To access Quick Links, visit our text-only version.

. Public Schools of North Carolina . . State Board of Education . . Department Of Public Instruction .

ENGLISH LANGUAGE ARTS RESOURCES

LANGUAGE ARTS :: SECONDARY RESOURCES :: WRITING HANDBOOK :: DEVELOPING FOCUS AND PURPOSE IN WRITING

DEVELOPING FOCUS AND PURPOSE IN WRITING

What Are Some Strategies My Students Can Use To Generate Ideas When They Don't Know What They Want To Write?

FREEWRITING.
This can easily be done in or out of class. Students are simply told to write whatever comes to mind for ten minutes (can be about a particular topic or can be totally open). They are instructed to keep the pen or pencil moving the entire time and not to pause to "think" during the writing. If they draw a blank, they can write about how they can't think of anything to write about. Students then reread the freewriting for possible topic ideas that could be developed. It should be noted, however, that if this causes anxiety for the writer, it can be adapted. For example, students can be instructed to have a ten-minute "freethinking" time before being asked to do the freewriting.

DISCUSSING.
Students often benefit from simply having conversations about possible topics. For example, students can be put into groups of three and instructed to brainstorm ten words that they feel are significant to the content being covered in class. After making the list, they can discuss possible topics related to each word. They can also ask questions of each other in pairs to help elicit thinking about possible topics. Another way to use discussion is to engage students in seminar style discussions which can help them identify and articulate main ideas from a text that may become topics for writing.

READING.
Students can be instructed to reread their notes from a particular unit with an eye toward "unanswered questions" that they could pursue to deepen their understanding of what they have been studying. Students can also be instructed to reread significant texts and mark them while reading to identify the ideas that seem most significant or intriguing to them.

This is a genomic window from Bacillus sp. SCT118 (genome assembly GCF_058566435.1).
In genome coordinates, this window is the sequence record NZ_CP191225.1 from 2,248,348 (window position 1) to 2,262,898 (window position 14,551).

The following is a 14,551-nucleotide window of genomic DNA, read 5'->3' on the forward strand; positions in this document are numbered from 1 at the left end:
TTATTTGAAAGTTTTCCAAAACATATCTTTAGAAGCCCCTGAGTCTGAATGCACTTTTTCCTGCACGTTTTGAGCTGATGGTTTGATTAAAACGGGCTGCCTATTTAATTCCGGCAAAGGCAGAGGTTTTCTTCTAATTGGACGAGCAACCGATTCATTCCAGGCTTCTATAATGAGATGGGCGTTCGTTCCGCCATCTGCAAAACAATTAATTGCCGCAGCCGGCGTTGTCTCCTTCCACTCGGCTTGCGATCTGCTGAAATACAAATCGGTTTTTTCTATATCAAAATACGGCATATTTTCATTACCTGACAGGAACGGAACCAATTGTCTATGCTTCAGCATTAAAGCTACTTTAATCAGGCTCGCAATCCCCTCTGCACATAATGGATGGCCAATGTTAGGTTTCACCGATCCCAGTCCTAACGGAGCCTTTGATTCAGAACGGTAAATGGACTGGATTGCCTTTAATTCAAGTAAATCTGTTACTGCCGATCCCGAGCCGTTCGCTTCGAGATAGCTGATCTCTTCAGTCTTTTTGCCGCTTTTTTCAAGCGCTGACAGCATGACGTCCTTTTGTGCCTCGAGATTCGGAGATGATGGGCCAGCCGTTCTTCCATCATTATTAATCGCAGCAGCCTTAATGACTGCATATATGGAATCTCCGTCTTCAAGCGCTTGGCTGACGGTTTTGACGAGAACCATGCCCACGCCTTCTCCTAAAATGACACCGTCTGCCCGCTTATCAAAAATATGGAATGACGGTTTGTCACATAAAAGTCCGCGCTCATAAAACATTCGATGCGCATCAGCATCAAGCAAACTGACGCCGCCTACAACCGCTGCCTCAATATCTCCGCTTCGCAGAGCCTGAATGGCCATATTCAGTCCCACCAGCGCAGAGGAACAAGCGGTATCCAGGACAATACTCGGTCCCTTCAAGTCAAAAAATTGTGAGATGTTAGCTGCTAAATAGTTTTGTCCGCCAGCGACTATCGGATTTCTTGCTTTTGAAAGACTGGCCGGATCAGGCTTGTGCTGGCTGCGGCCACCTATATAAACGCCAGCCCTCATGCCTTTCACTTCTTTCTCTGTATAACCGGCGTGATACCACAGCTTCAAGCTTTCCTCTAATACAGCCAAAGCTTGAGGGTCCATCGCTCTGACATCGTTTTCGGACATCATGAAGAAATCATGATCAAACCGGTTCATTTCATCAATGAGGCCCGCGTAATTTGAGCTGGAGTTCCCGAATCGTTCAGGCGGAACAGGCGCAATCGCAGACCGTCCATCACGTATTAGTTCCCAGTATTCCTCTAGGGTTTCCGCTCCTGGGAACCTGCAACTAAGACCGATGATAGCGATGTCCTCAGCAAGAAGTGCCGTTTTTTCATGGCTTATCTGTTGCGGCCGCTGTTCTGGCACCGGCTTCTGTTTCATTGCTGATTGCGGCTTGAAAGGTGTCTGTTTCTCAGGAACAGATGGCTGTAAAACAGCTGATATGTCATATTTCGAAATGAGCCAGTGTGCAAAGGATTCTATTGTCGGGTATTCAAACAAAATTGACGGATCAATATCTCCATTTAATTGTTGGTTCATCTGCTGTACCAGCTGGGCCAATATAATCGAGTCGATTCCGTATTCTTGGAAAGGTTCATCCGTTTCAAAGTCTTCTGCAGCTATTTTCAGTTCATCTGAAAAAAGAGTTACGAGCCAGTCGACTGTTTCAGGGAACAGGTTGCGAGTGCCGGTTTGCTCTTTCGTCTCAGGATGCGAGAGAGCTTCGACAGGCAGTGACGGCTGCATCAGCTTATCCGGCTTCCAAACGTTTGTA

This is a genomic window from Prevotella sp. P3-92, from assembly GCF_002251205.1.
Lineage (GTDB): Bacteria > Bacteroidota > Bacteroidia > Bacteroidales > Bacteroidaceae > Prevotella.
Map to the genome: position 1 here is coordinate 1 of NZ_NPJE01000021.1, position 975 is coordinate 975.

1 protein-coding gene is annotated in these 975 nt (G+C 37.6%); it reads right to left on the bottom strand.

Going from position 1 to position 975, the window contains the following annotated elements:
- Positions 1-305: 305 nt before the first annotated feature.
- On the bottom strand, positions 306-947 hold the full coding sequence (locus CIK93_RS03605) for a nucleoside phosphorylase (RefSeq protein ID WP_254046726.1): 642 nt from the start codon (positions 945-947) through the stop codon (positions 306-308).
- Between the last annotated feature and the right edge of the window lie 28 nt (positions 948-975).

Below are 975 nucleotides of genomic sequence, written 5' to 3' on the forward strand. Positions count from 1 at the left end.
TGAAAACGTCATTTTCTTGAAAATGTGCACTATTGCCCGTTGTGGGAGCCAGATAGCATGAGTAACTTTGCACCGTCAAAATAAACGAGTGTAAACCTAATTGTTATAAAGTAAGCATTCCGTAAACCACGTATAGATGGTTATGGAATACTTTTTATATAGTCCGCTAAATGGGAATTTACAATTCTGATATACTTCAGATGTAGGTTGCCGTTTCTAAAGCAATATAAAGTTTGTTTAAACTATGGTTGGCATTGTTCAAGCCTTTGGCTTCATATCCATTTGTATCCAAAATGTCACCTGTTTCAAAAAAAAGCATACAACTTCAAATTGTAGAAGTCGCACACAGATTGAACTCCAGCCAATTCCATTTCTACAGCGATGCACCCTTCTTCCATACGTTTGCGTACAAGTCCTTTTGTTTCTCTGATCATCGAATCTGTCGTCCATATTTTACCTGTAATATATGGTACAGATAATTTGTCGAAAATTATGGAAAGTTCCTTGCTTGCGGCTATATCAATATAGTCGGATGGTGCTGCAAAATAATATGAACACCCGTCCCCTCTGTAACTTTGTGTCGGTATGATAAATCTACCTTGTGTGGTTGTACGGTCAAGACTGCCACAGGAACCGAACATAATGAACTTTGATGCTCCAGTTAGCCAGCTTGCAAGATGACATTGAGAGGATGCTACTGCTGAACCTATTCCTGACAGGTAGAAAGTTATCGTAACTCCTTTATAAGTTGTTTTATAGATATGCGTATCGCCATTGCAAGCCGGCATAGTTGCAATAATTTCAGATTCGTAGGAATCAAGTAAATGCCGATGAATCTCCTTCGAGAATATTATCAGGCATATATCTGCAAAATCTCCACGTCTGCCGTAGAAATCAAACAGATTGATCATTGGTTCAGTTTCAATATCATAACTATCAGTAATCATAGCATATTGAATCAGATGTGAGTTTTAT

LISTING.
The teacher can give students an arbitrary number (such as 10 or 15) of items to come up with that are related to the general topic being studied in the class as a way of thinking up possible directions to take a writing assignment. By telling students to go beyond the first five or six things that come to mind, teachers help students think of the less obvious, but possibly very rich, ideas.

USING SOFTWARE.
A software program designed especially to help develop ideas and organize thinking, Inspiration can help students capture their ideas using an intuitive interface which focuses attention on thinking rather than technical issues.

WRITING INSTANT MESSAGES OR EMAILS TO FRIENDS.
In pairs or small groups students "think through" writing ideas by using instant messaging or emails to discuss where they want to go with their writing. Students may even be able to use some of this writing to "jump start" their brainstorming about the topic.

CLUSTERING.
Students may have an idea of a large topic but need help focusing the topic. In that case, clustering can be very helpful. The student writes the larger topic in a circle on the middle of a page in the form of a "nucleus word" (Rico, p. 35). Then, in circles outside of the original circle, the student rapidly writes down connections that come to mind so that they radiate outward in whatever direction seems natural.

BRAIN DUMPING.
Students are told to "dump" what they know about a topic in a ten-minute write. They then reread what they wrote and list three possible writing topics that could emerge from the dump.

Example
In Sociology, students list 10 social problems that they feel may affect students at their school. They then use that list as a starting point for coming up with possible topics for a proposal to be presented to the school administration offering a way that the school community can help offer support to these students and, in some small way, help with solving that problem.

Example
In Keyboarding, students use Inspiration to help them brainstorm ideas for a paragraph assignment on how learning keyboarding skills can make a person more attractive to potential employers.

<< Back | Table of Contents | Next >>